A group representing Ngapuhi hapu and an environmental lobbyist are warning international oil and mining companies to forget about exploiting Northland's mineral and deep sea resources.
Te Wakameninga o nga hapu Ngapuhi - which represents individual hapu from Bombay north - and Forest and Bird Far North have a simple message for multinational companies interested in deep sea drilling or onshore mining in Northland: "Don't even think about it."
The groups say the Tasman Sea is too turbulent for drilling while the potential environmental effects of mining would costs millions to clean up.
Last week the Government announced the Northland and Reinga basins off Northland's west coast were among several areas to be made available for competitive oil and gas exploration tenders.
It said this could pour up to $2 billion a year into the economy and create thousands of jobs in the region.
Economic Development Minister Steven Joyce said as the poorest of 16 regions, Northland and the East Coast needed to drop opposition to mining and oil exploration in order to become wealthier.
But Bryce Smith, of Te Wakameninga o nga hapu Ngapuhi said the Government is offering the worst options for Northland's future with a large dollop of spin.
"If they get their way, in a few years we'll have dams with millions of tonnes of toxic waste upstream from productive coastal areas and farms and the potential of oil on our beaches," Mr Smith said.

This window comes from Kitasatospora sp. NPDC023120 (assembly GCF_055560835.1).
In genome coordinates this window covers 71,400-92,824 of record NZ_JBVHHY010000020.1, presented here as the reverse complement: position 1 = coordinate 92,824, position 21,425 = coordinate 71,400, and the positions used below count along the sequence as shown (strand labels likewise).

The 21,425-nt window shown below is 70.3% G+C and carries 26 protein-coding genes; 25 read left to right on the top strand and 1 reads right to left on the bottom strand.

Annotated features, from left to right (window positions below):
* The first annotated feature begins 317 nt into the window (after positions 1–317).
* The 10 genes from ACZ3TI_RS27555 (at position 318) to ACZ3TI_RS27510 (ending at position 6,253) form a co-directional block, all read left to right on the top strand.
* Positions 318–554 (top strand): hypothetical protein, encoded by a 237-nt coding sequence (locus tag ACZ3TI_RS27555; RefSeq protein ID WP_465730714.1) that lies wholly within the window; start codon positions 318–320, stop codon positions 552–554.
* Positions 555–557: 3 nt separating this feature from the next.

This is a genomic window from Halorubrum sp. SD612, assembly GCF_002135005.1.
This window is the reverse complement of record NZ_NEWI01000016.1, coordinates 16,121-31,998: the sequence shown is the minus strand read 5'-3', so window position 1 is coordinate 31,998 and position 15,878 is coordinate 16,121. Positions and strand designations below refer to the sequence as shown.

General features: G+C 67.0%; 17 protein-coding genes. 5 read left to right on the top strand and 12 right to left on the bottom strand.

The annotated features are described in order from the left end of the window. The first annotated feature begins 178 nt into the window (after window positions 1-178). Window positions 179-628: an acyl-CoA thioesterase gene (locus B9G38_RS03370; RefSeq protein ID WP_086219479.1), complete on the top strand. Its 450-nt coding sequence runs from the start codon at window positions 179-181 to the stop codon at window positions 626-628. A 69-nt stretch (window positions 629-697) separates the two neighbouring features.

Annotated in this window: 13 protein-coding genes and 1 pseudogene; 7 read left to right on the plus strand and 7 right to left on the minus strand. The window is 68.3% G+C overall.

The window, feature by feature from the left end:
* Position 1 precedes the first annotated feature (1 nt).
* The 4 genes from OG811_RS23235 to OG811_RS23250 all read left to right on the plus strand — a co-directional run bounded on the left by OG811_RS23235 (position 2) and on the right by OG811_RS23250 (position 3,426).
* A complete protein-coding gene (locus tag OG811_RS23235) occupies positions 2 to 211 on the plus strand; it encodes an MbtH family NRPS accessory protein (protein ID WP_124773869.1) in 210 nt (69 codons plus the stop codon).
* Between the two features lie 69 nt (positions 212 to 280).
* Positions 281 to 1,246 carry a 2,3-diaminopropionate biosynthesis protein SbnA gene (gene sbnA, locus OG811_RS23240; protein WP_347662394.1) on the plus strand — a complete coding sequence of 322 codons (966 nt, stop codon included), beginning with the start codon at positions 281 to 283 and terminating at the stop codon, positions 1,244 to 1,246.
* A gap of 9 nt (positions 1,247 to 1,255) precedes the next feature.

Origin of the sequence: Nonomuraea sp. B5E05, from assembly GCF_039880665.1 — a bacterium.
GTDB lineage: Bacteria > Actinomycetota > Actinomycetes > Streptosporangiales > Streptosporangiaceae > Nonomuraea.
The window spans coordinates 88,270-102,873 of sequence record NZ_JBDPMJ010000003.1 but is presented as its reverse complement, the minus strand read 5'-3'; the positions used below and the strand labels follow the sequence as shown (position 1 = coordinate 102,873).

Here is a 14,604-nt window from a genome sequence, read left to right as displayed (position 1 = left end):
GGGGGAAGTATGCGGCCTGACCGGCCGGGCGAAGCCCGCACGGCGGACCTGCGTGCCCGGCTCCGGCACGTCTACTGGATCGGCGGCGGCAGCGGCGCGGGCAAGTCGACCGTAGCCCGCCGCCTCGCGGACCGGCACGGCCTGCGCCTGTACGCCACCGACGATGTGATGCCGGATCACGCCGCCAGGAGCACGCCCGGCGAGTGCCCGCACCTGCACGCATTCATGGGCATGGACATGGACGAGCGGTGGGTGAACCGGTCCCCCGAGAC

He said the Tasman Sea was turbulent and with a history of shipwrecks and drownings along the west coast it is no place for oil rigs.
"Any Northland deep sea oil drilling would be serviced out of Taranaki, which also makes their [estimates of] local job figures very suspect," Mr Smith said.
Forest and Bird has opposed toxic mining plans across Northland after the area was surveyed in 2011, then marketed to mining companies across the globe.
Dean Baigent-Mercer, chairman of the Far North branch of Forest and Bird, said the toxic waste dam at the old Tui Mine site near Coromandel has finally been stabilised after taxpayers forked out $22.5 million to clean it up. "Let's not repeat these mistakes in Northland," Mr Baigent-Mercer said.
However, Far North Mayor Wayne Brown fully supported oil exploration, saying it would bring much needed income and jobs to Northland.
"It's worked very well for Taranaki and it can have just as many benefits for us," he said.
"Imagine if Kaitaia had 7000 people earning over $100,000 a year. That's what it is like in New Plymouth and as a consequence the town is going ahead very well."
He said concerns about adverse environmental effects had to be addressed, but after years of an oil and gas industry off Taranaki there had been no environmental issues.